Processing and characterization of novel biodegradable and bioresorbable PLA/Mg composites for osteosynthesis

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This doctoral thesis deals with the development of radically new composites for biodegradable and biocompatible implants of interest in bone repair, overcoming the disadvantages implicit in the use of permanent implants. The material consists of a polymeric matrix (Poly-L-lactic acid, Poly-L,D-lactic acid) reinforced with Mg or Mg5Zn particles, profiting advantages of both materials. The research of the feasibility of processing these composites by processes used in industry, and their suitability in osteosynthesis applications is the focus of this thesis. The project addresses the optimization of manufacturing techniques, design of PLA/Mg composites and their assessment for medical applications by means of physico-chemical, mechanical characterization and in vitro degradation tests. Processability has been demonstrated by high temperature processing techniques such as extrusion/compression and injection moulding. Thermal stability characterization has demonstrated that Mg decreases the thermal degradation of the composite, being the effect more detrimental when increasing the volume fraction of Mg. In all cases, however, the upper limit of the processing window is well above 200 ºC, which enables the use of industrial processes for manufacturing PLA/Mg composites. The scaling up of the extrusion process using a mid-size extruder enabled the reduction of the thermal degradation of the material and allowed the incorporation of Mg particles up to a 15 wt.% within both polymeric matrices. Mechanical characterization has been performed through compression/tensile tests and microindentation instrumented experiments, obtaining information on Young`s modulus and hardness over a wide range of strain rates. Mg particles have an effect during the elastic and post yield regimes but do not affect the yield point, as they increase the compressive Young´s modulus and the compressive strength at plateau of polymers but do not increase the compressive strength at yield. Instrumented indentation results show that addition of Mg particles increases the resistance of the polymer to plastic flow and hardness. The in vitro studies demonstrate that the degradation rate of these materials depend in great extent on crystalline degree, Mg content and Mg particle shape. All the composites release hydrogen at rates that could be tolerated by human body and, when immersed in PBS, they did not surpass the buffer capacity of the solution. In vitro studies performed on composites with 10 wt.% of particles, show that the material composed by an amorphous PLDA matrix reinforced with spherical particles of Mg exhibits the best degradation behaviour. PLDA10Mg-SPH underwent a loss of compressive resistance of 4% after 7 days, and 40% after 28 days. Novel PLA/Mg composites have a great potential as resorbable and biocompatible materials for osteosynthesis, due to their controllable degradation rate and adequate mechanical properties.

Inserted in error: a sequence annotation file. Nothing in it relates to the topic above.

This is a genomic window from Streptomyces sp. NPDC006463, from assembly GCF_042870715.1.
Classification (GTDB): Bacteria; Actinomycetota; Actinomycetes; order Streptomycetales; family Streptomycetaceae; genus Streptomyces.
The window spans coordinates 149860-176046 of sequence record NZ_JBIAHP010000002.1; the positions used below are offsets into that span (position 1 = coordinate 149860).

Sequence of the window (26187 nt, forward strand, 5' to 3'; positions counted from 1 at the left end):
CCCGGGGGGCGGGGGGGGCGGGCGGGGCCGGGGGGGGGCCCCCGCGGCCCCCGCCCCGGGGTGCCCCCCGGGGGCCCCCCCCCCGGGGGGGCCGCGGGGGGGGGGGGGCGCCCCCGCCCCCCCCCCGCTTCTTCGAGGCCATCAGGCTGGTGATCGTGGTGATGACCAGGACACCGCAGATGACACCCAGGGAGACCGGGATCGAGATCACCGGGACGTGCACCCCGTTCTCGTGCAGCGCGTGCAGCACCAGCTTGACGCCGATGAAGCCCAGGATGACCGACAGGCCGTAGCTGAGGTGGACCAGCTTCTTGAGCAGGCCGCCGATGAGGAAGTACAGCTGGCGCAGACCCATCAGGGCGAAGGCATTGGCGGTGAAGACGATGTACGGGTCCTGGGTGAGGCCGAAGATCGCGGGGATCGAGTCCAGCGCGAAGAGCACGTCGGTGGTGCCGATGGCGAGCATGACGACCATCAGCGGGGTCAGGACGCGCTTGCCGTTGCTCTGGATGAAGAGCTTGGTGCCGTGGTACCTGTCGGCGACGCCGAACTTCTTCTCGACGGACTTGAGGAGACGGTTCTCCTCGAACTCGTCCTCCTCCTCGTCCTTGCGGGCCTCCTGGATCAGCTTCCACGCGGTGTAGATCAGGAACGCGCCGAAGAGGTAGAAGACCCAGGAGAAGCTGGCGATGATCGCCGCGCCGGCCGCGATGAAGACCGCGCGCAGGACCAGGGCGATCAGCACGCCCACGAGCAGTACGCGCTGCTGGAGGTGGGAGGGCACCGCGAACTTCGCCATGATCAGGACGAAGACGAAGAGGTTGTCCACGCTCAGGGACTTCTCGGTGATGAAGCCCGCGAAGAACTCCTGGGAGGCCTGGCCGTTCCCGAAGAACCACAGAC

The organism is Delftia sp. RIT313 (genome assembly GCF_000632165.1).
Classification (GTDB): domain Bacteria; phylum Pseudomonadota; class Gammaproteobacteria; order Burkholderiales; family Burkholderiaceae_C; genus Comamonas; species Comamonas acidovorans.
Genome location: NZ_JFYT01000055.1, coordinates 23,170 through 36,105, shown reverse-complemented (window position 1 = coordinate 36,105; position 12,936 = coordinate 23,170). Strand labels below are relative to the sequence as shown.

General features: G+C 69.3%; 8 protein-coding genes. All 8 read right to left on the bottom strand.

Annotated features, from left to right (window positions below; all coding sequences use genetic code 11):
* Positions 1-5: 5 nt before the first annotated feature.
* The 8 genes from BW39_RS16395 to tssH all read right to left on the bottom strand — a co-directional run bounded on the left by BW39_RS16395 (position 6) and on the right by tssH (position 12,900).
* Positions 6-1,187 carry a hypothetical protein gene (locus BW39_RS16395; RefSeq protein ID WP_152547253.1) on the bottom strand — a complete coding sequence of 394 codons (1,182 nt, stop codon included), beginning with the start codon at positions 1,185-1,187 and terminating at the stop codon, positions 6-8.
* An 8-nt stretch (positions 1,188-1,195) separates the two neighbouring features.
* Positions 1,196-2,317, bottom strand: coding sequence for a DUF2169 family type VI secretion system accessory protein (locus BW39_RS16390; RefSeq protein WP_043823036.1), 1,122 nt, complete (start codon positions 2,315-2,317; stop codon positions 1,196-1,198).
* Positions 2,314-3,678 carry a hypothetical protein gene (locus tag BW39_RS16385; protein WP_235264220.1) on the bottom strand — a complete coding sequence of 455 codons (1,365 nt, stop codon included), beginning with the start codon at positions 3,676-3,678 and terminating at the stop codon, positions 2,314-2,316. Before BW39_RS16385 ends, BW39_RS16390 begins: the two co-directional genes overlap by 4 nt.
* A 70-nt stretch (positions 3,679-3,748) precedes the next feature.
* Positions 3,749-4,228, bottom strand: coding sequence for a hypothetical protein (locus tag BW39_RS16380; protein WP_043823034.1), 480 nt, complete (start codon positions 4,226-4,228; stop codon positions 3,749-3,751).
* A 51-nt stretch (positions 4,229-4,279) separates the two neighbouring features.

Mención Internacional en el título de doctor
Bone implants, Biodegradable implants, PLA/Mg composites, Polymeric matrix, Osteosynthesis
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